Who am I?
“Christ…is the image in which we are able to recognize ourselves because we remember who we truly are.”
(Fr. Marco Rupnik, Examen of Conscience)
Surfing through varied email digests, I realized I had not received one from SoulsAndHearts.com for two months. Now in September, Google created algorithms that diverted 600,000 ‘dangerous’ emails to spam folders in all its Gmail accounts. For example, my emails from SpiritualDirection.com were all diverted to spam because they contained the scary word that denotes domestic terrorists of the Catholic persuasion: ROSARY (the October 7 Rosary Crusade was promoted in each). However, I don’t know why my Gmail unsubscribed me from Dr. Peter’s email digests.
So I went to their blog to see what I had missed, which was a lot! I randomly (or so I thought) selected an article, Mirrors and Identity: The Hardest Question. Dr. Peter gives biblical and practical examples to explain the difference between self concept and self image:
“Your self concept is what you have chosen to believe about your identity – how you conceptualize yourself in your intellect, it is who you profess yourself to be.
In contrast, your self image is who you feel yourself to be in a particular moment. Self images are much more impressionistic, much more intuitive, more emotionally driven, very subjective, and more dynamic.” (Dr. Peter Malinowski, September 28, 2022)
He provides a modified version of an exercise called The Mirror Interview, in which you interview yourself standing in front of a mirror. He also has recorded a voiceover of the exercise.
The first question is: Who are you? I thought, who am I? I am loved by God, Jesus’ beloved, and proudly the daughter of James and Helen Black. Contrary to what the world teaches, I am not my accomplishments; rather, those are manifestations of God’s gifts to me. I’m just me; that’s who I am.
Next, Who do you see in the mirror? I see a 61 year old woman whose every wrinkle is a trophy of a long life, both lived and survived.
Third: How does it feel to look at yourself in the mirror? Neutrally comfortable. I have neither aversion to nor obsession with my looks.
Then, Describe the body you see in the mirror: I first see the things that are prominent: a twitching right side associated to nerve damage from chemo in 2008. Facial skin combining both pigment-less patches and brown patches due to vitiligo. My previously-cute Irish nose inherited from my Grandmother now disfigured due to incompetent care at our local hospital. Yet underlying it all I still look like me, the way God made me. And I can still smile. 😊
Last: Do you feel that the image in the mirror reflects who you are? Absolutely. It is the real me, nothing cosmetically altered or colored. I look my age; I have never tried to look or be someone I am not. The image in the mirror is a woman who is tired but still standing; always happy regardless of life’s challenges.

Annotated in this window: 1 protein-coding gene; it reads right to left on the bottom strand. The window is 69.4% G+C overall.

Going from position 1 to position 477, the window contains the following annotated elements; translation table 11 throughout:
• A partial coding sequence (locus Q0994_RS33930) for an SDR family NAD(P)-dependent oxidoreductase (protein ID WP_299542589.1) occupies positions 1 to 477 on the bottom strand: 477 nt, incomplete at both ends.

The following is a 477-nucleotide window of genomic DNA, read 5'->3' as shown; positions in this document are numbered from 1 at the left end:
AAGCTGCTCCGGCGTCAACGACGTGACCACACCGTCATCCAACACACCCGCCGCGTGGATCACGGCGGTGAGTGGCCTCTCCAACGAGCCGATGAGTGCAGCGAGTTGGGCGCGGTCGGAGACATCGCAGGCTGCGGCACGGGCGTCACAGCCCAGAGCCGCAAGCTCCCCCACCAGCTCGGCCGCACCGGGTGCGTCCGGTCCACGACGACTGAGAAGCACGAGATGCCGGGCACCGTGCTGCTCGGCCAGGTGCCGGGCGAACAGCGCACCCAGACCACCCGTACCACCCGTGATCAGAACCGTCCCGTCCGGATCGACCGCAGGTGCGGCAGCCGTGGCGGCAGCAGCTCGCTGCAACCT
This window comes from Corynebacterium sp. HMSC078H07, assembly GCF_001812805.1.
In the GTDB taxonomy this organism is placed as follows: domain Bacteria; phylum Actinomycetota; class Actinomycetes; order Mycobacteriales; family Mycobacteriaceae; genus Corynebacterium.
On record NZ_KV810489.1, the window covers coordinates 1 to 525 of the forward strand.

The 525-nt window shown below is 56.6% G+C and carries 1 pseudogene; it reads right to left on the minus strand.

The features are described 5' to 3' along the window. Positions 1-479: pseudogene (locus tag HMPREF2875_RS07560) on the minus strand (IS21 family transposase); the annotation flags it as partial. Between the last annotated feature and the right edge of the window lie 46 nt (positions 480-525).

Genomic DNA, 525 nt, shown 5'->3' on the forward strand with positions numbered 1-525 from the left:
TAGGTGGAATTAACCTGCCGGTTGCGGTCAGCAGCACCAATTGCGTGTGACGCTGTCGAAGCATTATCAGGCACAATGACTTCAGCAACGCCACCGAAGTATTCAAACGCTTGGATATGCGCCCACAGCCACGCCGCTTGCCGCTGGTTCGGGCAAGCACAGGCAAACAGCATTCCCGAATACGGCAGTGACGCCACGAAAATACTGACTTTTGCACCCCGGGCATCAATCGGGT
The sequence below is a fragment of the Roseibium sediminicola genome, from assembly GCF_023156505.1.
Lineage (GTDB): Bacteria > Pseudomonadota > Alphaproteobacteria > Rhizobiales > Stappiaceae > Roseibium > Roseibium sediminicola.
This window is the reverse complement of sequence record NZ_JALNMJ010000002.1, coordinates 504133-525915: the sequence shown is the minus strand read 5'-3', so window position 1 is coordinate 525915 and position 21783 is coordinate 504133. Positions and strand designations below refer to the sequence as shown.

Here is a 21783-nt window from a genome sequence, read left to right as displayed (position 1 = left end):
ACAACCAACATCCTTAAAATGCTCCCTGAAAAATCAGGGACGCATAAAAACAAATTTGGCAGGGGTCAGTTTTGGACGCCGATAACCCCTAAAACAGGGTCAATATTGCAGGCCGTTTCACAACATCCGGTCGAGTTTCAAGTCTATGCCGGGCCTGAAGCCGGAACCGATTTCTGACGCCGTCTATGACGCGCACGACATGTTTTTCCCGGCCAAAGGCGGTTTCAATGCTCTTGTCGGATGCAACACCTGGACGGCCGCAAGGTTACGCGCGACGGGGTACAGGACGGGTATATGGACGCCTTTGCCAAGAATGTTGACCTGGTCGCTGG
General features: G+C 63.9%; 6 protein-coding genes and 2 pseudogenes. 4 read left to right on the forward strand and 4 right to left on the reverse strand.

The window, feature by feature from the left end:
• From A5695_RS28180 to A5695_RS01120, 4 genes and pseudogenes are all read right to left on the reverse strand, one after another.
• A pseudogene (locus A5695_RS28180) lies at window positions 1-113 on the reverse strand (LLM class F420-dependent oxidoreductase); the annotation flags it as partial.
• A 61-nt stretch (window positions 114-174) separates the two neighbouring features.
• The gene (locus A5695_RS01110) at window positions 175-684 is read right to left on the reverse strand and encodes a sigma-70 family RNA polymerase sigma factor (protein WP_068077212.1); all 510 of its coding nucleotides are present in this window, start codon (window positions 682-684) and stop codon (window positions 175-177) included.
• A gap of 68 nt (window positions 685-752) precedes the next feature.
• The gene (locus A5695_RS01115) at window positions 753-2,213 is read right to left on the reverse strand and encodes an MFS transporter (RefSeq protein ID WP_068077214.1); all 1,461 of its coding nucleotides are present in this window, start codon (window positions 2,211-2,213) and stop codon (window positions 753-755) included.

My responses would have been quite different in earlier stages of life. As a youth, I experienced a greater disparity between knowing my intrinsic value and dignity (self concept) and feeling valued or dignified as I lived out my day (self image). As parents and siblings age, families tend to continue reinforcing the negative images placed upon one another rather than growing into a healthy understanding of God and themselves. The work world, particularly the corporate environment, can also bring out the worst in people further reinforcing false images held since childhood.
All of this makes concrete a somewhat skewed perspective of self, God, and others. It affects the ability to develop relationships. We need our perspective to be shifted 180 degrees, seeing from God’s view rather than our own. In our gospel this Sunday (Luke 20:27-38), Jesus does this to the Sadducees. They look at eternity from the perspective of human law as lived in their daily life. As Pope Francis explained it, “It is not this life that will serve as a reference point for eternity”. Jesus is teaching us to understand our lives from the perspective of eternity, specifically His resurrection and our own.
“We are on a journey, on a pilgrimage toward the fullness of life, and that fullness of life is what illumines our journey! Therefore, death stands behind us, not before us. Before us is the God of the living, the God of the covenant, the God who bears my name” (Pope Francis, Angelus, 2013)
If I am looking at the God who chose to bring me into eternal covenant with Him, deigned and designed before I was even conceived, and who has kept me and sustained me every moment of my life through thick and thin…that is the God I need to know intimately. It sheds new light, His light, on my current situations and past experiences. It is only through God’s eyes that I can come to truly know myself and from that be able to love others.
At the end of time when Jesus returns, our bodies as God made them (not as we’ve changed them or wish them to be) will be reunited with our souls and either spend eternity with Him or be eternally separated from Him in Hell. Each day we have this choice: to be transformed by God or to become more hardened in the false images and concepts stored in our mind and heart. Either one or the other will happen every day. Live each day with Heaven as your end-goal.
“Finally, to develop a profound eucharistic spirituality that is also capable of significantly affecting the fabric of society, the Christian people, in giving thanks to God through the Eucharist, should be conscious that they do so in the name of all creation, aspiring to the sanctification of the world and working intensely to that end.” (Pope Benedict XVI, Sacramentum Caritatis)
Ad Majorem Dei Gloriam 😊
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